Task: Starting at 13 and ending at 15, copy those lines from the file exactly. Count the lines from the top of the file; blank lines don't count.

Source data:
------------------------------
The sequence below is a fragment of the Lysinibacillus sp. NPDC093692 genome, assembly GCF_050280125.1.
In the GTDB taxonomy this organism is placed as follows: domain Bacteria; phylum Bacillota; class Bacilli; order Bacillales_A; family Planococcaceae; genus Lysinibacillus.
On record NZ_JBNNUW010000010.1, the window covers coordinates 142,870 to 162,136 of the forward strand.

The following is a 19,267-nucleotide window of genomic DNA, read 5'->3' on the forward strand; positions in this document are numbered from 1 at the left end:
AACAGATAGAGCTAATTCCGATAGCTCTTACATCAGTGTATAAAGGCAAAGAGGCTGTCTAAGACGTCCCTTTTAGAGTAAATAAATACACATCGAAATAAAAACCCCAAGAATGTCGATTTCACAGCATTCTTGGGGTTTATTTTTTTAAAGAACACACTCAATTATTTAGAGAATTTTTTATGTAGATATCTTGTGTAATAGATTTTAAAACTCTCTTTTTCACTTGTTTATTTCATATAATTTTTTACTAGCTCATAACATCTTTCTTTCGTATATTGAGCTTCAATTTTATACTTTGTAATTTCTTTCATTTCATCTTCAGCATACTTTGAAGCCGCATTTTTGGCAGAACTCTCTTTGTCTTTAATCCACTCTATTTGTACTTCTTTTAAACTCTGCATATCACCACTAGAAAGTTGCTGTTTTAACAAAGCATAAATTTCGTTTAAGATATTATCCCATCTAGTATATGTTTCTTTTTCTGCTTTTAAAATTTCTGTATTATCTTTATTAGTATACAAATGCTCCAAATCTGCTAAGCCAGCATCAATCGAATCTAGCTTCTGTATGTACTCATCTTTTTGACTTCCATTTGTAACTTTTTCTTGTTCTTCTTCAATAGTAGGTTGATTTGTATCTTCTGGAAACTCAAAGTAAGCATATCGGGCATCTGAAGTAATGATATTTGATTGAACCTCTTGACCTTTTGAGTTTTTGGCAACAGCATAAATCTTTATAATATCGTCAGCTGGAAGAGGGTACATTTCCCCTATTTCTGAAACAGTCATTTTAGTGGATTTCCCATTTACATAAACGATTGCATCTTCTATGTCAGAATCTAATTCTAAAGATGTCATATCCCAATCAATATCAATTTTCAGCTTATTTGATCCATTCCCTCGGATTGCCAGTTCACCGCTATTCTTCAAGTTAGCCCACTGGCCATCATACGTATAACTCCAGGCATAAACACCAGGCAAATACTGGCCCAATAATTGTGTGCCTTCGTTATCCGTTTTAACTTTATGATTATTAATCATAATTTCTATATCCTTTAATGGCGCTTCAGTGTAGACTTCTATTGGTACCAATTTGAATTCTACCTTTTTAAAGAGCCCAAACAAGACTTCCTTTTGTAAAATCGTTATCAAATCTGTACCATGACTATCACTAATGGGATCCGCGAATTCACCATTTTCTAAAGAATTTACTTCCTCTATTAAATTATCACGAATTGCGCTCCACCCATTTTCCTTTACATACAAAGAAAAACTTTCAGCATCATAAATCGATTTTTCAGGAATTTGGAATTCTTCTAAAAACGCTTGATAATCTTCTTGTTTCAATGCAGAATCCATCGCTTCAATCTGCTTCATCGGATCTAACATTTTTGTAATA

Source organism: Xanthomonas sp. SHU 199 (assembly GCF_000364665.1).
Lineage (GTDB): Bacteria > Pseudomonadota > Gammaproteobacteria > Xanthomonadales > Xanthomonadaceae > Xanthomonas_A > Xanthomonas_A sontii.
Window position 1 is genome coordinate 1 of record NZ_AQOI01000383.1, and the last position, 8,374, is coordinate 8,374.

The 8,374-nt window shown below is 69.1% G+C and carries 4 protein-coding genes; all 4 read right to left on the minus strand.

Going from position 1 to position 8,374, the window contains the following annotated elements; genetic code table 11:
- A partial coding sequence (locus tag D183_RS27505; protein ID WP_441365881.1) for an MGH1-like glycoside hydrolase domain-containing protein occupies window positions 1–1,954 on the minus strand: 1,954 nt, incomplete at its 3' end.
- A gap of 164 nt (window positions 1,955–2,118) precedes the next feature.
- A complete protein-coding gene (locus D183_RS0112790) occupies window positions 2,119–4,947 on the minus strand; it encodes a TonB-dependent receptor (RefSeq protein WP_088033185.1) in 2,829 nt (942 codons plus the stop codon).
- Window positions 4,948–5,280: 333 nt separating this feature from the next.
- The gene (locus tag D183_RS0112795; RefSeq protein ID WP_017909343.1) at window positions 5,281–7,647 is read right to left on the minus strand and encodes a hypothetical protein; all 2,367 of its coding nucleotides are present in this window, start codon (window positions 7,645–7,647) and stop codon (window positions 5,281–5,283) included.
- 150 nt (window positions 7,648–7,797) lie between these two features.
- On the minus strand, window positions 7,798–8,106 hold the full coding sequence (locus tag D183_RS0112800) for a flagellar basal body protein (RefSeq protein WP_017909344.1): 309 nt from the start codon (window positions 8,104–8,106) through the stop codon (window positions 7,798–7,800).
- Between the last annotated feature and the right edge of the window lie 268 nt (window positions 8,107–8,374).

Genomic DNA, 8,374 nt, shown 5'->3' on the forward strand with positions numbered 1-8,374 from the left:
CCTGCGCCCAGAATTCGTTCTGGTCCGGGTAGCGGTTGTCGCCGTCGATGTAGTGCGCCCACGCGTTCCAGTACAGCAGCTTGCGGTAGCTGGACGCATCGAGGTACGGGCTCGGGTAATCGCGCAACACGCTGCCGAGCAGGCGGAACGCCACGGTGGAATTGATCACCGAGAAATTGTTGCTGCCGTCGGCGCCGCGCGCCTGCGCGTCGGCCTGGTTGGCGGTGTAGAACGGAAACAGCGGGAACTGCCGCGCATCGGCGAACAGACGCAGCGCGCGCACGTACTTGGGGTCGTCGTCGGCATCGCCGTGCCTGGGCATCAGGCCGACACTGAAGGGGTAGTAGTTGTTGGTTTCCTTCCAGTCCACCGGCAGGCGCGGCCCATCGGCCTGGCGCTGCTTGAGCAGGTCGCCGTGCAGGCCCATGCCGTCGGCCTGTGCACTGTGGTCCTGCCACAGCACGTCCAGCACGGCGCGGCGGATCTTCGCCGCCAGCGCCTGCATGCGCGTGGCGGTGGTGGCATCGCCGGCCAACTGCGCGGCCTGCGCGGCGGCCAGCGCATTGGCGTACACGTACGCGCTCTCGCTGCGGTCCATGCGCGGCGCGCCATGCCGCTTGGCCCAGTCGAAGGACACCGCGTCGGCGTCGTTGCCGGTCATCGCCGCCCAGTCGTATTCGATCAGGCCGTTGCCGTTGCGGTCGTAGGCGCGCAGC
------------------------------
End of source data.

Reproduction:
- A complete protein-coding gene (locus D183_RS0112790) occupies window positions 2,119–4,947 on the minus strand; it encodes a TonB-dependent receptor (RefSeq protein WP_088033185.1) in 2,829 nt (942 codons plus the stop codon).
- Window positions 4,948–5,280: 333 nt separating this feature from the next.
- The gene (locus tag D183_RS0112795; RefSeq protein ID WP_017909343.1) at window positions 5,281–7,647 is read right to left on the minus strand and encodes a hypothetical protein; all 2,367 of its coding nucleotides are present in this window, start codon (window positions 7,645–7,647) and stop codon (window positions 5,281–5,283) included.